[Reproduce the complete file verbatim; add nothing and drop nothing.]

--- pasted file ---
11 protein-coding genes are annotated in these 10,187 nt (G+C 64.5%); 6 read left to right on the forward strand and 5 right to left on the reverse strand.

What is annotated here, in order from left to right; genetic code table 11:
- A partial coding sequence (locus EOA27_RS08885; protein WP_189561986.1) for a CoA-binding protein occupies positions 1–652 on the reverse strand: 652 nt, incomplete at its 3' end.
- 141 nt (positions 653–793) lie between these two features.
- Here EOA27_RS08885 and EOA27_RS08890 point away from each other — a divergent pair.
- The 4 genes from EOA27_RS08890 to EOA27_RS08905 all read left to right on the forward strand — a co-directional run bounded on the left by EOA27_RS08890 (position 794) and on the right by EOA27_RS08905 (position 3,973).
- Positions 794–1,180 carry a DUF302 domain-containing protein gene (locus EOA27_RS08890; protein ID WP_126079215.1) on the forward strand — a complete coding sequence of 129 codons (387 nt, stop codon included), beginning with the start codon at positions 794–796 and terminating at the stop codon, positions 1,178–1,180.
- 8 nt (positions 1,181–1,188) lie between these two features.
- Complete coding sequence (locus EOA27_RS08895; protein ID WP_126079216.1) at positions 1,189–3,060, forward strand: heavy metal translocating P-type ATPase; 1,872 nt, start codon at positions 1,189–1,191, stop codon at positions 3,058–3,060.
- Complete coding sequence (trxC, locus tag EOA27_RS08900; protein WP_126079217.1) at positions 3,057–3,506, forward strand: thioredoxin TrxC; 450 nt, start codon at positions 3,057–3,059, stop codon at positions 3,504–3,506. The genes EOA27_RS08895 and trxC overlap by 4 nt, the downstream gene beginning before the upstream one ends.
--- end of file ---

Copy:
11 protein-coding genes are annotated in these 10,187 nt (G+C 64.5%); 6 read left to right on the forward strand and 5 right to left on the reverse strand.

What is annotated here, in order from left to right; genetic code table 11:
- A partial coding sequence (locus EOA27_RS08885; protein WP_189561986.1) for a CoA-binding protein occupies positions 1–652 on the reverse strand: 652 nt, incomplete at its 3' end.
- 141 nt (positions 653–793) lie between these two features.
- Here EOA27_RS08885 and EOA27_RS08890 point away from each other — a divergent pair.
- The 4 genes from EOA27_RS08890 to EOA27_RS08905 all read left to right on the forward strand — a co-directional run bounded on the left by EOA27_RS08890 (position 794) and on the right by EOA27_RS08905 (position 3,973).
- Positions 794–1,180 carry a DUF302 domain-containing protein gene (locus EOA27_RS08890; protein ID WP_126079215.1) on the forward strand — a complete coding sequence of 129 codons (387 nt, stop codon included), beginning with the start codon at positions 794–796 and terminating at the stop codon, positions 1,178–1,180.
- 8 nt (positions 1,181–1,188) lie between these two features.
- Complete coding sequence (locus EOA27_RS08895; protein ID WP_126079216.1) at positions 1,189–3,060, forward strand: heavy metal translocating P-type ATPase; 1,872 nt, start codon at positions 1,189–1,191, stop codon at positions 3,058–3,060.
- Complete coding sequence (trxC, locus tag EOA27_RS08900; protein WP_126079217.1) at positions 3,057–3,506, forward strand: thioredoxin TrxC; 450 nt, start codon at positions 3,057–3,059, stop codon at positions 3,504–3,506. The genes EOA27_RS08895 and trxC overlap by 4 nt, the downstream gene beginning before the upstream one ends.